Ballet is indeed beautiful for both a student and a performing ballerina.
In parallel stories, Emma, a young white girl, and Julia, an African-American dancer, awaken and set off for their ballet classes. Each loves her familiar routine and practice session. In the evening, Emma and her parents attend a performance in which Julia dances. A special treat awaits Emma as she gets to go backstage and receive not only an autograph, but also a hug from Julia. In both her words and her colorful illustrations, done in ink, gouache, and watercolor, McClintock deftly balances the two worlds and the preparations involved in being a fan and a member of a company. Emma’s mother chauffeurs her, while Julia waits for a city bus. Emma enjoys a family dinner, while Julia snacks with fellow dancers. Detailed drawings show a not-yet-accomplished student, while on the facing page, the ballerina executes her steps with perfect grace; there’s no sweating or falling in this world. It is certainly a good thing to see an African-American ballerina, especially given the recent publicity about the lack of diversity in ballet, but why couldn’t Emma also be a student of color—like three of the other girls in her class? It is nice to see a white girl looking to a black role model, however.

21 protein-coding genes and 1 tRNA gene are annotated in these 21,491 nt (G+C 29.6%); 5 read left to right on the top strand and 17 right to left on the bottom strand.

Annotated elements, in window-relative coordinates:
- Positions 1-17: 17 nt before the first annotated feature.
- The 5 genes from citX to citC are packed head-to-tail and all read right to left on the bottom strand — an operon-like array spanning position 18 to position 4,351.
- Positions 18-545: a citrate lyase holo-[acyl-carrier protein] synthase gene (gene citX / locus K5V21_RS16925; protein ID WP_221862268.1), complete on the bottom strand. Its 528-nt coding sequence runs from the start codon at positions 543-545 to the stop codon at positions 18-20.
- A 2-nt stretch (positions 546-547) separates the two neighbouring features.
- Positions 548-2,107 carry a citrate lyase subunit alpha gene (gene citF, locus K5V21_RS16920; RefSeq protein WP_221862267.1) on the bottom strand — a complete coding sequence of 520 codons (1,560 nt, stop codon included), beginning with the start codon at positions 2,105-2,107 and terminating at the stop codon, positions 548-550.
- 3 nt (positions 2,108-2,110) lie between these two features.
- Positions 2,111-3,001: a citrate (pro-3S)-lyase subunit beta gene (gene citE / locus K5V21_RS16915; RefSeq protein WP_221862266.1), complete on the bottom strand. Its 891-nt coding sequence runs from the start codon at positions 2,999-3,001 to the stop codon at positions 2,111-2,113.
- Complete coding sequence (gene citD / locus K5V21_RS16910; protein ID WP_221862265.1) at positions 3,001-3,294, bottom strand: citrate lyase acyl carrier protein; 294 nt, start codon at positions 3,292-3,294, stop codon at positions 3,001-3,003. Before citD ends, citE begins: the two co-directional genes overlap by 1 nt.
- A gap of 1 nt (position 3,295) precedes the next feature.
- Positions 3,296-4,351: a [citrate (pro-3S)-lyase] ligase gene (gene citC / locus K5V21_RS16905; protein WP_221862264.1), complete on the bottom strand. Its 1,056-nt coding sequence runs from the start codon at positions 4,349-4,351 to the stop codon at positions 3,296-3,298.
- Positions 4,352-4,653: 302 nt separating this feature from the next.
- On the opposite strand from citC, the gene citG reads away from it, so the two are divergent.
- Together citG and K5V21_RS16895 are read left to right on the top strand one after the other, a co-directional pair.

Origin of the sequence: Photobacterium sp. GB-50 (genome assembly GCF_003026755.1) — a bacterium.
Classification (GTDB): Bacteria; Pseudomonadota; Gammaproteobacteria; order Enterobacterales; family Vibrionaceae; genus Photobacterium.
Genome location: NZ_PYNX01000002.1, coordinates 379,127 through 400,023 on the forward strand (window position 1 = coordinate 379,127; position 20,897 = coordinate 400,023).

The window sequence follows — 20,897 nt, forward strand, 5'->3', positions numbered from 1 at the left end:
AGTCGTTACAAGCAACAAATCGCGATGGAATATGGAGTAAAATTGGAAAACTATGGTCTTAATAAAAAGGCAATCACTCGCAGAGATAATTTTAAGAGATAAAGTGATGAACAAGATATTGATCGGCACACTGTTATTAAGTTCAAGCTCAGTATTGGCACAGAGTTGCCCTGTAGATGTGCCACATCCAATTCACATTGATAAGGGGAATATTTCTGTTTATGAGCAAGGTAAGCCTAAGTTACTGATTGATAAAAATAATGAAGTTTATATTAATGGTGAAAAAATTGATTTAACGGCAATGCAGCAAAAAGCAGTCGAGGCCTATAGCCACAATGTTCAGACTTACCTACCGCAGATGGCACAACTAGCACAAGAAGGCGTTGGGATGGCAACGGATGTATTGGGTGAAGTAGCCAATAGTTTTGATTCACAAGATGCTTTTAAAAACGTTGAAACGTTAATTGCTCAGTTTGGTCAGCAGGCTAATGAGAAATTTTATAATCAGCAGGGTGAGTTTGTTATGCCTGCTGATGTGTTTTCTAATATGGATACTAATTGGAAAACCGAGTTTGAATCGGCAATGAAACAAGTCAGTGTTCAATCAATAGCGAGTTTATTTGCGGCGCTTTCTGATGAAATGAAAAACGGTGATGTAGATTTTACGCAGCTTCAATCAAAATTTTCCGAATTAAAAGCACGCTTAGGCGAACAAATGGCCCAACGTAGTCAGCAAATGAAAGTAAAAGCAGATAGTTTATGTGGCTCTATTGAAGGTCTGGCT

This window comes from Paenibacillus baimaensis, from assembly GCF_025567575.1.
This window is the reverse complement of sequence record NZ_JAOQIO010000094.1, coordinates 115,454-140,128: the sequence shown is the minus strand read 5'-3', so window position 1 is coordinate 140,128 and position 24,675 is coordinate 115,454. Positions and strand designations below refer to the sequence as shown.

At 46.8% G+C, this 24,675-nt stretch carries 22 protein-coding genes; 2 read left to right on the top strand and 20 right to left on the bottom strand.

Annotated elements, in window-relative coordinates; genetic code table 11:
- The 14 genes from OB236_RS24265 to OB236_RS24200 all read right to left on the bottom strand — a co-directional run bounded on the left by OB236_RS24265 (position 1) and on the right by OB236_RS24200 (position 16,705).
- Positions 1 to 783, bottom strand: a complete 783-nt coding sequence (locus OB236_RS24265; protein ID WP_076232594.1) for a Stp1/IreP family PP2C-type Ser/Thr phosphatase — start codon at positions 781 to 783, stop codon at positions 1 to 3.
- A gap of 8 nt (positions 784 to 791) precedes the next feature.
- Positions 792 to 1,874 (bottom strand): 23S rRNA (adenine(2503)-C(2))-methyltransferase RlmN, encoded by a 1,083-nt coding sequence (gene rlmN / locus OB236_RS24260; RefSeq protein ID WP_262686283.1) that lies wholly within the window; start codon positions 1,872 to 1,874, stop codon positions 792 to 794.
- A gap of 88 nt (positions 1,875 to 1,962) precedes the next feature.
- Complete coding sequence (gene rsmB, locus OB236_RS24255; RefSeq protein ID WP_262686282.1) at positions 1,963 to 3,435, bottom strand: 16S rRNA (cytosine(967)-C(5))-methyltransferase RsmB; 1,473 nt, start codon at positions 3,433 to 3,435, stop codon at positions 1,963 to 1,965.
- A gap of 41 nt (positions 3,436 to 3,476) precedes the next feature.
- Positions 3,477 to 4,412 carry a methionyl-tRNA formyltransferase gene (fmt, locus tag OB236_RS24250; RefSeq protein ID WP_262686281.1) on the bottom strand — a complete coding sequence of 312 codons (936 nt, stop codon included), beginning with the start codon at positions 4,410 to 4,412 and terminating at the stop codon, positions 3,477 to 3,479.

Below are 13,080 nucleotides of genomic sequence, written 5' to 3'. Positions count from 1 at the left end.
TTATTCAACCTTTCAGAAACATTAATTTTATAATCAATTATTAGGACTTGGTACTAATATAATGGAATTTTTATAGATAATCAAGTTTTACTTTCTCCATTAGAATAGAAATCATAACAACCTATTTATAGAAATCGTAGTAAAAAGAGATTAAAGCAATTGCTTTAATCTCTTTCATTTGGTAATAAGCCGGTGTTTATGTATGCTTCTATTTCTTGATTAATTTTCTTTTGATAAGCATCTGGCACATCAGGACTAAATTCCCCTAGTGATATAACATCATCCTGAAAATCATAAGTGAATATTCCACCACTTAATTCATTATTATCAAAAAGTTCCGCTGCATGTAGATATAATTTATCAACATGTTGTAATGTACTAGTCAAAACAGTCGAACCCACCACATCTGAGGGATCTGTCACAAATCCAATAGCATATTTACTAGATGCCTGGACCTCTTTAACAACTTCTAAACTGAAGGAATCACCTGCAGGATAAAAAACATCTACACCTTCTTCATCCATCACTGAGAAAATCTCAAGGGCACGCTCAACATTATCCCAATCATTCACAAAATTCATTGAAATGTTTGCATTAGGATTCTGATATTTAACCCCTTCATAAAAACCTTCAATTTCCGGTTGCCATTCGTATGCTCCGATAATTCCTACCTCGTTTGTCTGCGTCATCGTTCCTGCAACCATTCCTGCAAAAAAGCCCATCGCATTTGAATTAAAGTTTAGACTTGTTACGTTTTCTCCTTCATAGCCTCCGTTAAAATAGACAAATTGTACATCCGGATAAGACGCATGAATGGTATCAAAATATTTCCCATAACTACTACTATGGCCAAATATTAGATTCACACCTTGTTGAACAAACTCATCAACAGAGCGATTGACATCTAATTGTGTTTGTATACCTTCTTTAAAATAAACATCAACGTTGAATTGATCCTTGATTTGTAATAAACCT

Young fans will dream big while enjoying this picture-book–perfect world. (Picture book. 4-7)